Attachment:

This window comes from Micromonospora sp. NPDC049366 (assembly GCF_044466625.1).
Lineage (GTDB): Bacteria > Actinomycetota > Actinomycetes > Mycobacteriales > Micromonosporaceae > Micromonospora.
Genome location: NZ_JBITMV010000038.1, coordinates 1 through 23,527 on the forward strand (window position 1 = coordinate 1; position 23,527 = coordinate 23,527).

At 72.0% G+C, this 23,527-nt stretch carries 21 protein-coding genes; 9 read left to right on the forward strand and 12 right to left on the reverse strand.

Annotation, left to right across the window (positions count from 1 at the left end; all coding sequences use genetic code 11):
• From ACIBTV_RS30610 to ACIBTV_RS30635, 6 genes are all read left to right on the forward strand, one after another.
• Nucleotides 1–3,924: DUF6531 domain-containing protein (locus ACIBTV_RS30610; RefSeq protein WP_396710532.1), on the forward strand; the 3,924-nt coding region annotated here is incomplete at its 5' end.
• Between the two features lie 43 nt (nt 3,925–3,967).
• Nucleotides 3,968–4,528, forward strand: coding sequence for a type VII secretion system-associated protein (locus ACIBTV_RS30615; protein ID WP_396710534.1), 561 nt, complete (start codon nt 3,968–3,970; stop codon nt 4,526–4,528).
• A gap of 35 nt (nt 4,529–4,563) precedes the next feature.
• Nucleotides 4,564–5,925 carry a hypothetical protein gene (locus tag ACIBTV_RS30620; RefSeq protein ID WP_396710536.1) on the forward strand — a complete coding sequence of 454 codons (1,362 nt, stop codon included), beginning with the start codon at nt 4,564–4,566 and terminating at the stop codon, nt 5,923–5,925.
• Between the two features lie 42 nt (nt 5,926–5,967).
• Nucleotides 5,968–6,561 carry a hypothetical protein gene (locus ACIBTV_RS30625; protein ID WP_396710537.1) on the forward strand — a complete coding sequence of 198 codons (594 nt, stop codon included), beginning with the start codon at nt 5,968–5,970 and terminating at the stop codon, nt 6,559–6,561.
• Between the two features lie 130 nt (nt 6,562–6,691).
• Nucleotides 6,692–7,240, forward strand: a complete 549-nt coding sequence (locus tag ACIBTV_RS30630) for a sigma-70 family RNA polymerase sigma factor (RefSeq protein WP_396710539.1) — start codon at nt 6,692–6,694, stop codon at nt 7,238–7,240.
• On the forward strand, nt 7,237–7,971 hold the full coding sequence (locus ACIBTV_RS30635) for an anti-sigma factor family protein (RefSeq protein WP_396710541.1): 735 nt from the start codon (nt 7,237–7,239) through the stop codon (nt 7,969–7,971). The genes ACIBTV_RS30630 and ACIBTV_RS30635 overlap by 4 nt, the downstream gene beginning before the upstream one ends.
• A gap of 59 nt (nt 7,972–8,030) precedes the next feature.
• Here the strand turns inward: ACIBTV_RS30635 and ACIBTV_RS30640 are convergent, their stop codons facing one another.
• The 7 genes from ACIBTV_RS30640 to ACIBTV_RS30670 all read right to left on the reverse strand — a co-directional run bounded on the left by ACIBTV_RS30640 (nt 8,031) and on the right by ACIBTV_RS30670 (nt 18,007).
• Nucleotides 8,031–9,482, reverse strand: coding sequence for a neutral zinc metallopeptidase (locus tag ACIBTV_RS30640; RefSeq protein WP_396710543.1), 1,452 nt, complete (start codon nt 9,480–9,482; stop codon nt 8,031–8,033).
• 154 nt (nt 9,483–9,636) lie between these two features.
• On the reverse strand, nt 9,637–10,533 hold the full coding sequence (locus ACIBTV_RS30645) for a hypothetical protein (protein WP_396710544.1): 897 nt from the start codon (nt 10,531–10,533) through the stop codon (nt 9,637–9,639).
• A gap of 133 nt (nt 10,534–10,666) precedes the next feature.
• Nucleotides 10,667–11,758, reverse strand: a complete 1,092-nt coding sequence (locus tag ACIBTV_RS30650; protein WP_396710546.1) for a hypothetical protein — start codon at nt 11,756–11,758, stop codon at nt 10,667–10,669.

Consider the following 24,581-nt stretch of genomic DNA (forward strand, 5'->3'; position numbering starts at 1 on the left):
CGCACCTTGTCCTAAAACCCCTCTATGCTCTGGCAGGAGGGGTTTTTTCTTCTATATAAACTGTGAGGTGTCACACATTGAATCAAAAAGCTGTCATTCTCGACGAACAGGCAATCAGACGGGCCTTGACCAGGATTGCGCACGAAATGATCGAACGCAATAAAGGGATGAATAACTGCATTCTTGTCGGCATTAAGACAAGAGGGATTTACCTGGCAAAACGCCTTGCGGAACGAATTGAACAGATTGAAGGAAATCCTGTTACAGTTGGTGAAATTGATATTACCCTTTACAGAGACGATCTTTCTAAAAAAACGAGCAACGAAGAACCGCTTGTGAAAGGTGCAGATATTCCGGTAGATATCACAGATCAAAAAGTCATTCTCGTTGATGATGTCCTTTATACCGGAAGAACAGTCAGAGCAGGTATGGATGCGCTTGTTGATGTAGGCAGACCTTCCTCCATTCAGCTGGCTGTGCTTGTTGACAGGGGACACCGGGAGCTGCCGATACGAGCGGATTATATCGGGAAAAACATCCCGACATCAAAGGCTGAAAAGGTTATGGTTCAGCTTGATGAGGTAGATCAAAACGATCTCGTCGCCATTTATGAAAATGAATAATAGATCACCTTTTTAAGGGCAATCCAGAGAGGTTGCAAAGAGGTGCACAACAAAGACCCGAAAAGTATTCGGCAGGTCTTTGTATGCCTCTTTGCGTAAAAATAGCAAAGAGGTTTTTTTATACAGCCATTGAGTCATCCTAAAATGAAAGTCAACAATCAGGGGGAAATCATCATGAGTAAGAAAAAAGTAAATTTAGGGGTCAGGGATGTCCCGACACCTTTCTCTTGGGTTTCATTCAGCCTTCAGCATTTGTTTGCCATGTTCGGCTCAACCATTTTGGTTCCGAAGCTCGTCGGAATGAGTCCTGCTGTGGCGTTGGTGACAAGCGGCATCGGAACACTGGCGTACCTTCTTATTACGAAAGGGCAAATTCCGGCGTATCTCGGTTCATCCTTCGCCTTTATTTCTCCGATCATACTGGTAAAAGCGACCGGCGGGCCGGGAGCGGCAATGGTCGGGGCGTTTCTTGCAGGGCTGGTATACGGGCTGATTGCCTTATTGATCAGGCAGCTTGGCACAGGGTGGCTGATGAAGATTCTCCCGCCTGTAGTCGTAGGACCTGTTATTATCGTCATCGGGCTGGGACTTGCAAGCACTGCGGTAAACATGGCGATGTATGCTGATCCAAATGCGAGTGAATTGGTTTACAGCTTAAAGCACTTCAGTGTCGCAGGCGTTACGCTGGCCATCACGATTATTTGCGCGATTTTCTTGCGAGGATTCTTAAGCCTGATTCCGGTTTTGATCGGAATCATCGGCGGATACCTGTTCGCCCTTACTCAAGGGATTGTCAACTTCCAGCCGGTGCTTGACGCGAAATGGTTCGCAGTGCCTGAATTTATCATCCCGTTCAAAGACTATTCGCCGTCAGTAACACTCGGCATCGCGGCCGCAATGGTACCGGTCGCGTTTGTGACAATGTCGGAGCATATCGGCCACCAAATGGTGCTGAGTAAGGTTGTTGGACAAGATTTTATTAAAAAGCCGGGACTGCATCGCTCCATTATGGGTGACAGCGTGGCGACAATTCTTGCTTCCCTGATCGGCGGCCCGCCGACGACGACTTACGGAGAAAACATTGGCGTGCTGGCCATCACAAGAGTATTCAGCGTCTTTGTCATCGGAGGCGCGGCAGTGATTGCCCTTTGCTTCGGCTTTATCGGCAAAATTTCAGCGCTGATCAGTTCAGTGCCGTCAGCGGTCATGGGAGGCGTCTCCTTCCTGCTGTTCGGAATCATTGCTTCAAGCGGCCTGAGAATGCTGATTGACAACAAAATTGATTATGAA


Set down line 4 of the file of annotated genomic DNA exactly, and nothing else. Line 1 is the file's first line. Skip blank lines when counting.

At 72.0% G+C, this 23,527-nt stretch carries 21 protein-coding genes; 9 read left to right on the forward strand and 12 right to left on the reverse strand.